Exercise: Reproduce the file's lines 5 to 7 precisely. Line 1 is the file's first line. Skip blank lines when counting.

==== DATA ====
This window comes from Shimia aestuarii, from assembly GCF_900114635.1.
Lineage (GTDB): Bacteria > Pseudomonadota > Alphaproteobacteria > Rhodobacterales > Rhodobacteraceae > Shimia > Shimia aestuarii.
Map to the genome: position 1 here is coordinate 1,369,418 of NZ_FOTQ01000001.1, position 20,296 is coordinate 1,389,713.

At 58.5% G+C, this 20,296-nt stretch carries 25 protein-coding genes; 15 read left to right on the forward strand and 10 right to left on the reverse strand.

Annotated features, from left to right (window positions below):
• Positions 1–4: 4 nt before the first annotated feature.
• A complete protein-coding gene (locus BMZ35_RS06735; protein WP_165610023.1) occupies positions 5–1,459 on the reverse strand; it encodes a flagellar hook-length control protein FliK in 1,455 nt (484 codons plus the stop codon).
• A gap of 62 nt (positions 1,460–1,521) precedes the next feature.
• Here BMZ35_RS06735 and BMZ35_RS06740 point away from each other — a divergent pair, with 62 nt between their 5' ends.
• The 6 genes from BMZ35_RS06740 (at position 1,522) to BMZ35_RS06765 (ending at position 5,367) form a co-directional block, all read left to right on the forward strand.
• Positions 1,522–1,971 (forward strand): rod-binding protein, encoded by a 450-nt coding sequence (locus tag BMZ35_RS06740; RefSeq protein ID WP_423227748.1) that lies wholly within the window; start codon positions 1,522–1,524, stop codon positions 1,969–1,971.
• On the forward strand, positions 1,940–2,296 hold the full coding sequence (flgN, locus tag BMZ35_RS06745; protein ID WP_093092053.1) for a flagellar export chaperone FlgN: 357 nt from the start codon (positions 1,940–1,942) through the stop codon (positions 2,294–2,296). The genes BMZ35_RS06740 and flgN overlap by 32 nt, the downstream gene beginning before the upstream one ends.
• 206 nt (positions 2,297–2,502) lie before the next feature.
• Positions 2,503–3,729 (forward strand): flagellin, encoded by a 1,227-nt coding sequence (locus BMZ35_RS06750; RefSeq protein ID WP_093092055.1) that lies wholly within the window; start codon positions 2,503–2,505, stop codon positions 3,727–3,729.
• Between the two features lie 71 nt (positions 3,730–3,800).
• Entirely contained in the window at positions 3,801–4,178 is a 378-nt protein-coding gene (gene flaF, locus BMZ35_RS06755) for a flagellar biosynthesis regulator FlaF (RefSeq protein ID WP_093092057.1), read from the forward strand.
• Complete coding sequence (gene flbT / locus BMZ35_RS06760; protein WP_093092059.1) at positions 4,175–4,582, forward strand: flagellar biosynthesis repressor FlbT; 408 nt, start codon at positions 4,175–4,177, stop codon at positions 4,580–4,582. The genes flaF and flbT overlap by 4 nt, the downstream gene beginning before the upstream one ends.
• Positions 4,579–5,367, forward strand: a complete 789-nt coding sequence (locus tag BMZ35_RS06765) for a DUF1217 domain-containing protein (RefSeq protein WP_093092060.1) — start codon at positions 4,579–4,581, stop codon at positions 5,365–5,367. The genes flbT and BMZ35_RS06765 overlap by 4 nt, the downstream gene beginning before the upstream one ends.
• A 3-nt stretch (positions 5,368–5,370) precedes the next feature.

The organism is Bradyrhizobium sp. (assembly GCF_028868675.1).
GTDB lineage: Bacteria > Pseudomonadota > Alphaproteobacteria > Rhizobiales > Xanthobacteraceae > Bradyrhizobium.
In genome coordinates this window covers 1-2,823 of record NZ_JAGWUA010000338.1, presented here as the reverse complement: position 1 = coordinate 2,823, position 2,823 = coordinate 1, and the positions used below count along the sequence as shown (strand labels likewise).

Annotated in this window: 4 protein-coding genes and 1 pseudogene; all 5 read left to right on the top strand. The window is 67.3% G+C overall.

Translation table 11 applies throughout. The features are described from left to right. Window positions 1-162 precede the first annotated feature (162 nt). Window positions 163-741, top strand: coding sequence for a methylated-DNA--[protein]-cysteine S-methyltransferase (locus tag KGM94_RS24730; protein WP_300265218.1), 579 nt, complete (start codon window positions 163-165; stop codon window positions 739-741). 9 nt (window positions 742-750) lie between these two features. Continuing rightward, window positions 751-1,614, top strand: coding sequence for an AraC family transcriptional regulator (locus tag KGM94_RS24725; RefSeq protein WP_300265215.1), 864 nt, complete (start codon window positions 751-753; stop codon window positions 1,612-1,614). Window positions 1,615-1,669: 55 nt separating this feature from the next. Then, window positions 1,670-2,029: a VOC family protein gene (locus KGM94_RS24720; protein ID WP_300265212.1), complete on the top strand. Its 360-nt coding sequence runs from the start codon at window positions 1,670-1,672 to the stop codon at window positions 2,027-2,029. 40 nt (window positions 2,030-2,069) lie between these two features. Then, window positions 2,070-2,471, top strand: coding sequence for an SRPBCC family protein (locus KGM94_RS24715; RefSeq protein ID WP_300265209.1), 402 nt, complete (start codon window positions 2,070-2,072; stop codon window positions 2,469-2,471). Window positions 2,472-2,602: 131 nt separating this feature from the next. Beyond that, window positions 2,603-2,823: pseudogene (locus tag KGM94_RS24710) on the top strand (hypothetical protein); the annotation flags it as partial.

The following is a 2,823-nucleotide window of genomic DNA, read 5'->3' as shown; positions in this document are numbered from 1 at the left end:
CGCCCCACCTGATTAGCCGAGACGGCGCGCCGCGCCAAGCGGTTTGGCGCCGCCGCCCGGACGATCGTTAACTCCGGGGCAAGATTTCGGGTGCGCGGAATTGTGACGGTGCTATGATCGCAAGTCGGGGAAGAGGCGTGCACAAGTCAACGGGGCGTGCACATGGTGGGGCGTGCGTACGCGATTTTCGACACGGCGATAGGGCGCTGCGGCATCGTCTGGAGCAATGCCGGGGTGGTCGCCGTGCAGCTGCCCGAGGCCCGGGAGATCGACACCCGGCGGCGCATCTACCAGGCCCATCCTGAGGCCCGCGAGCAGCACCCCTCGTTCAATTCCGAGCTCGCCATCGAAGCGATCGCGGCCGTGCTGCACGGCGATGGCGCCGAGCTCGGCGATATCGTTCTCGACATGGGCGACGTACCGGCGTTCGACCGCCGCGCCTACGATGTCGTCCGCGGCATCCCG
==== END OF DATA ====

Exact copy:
Annotated features, from left to right (window positions below):
• Positions 1–4: 4 nt before the first annotated feature.
• A complete protein-coding gene (locus BMZ35_RS06735; protein WP_165610023.1) occupies positions 5–1,459 on the reverse strand; it encodes a flagellar hook-length control protein FliK in 1,455 nt (484 codons plus the stop codon).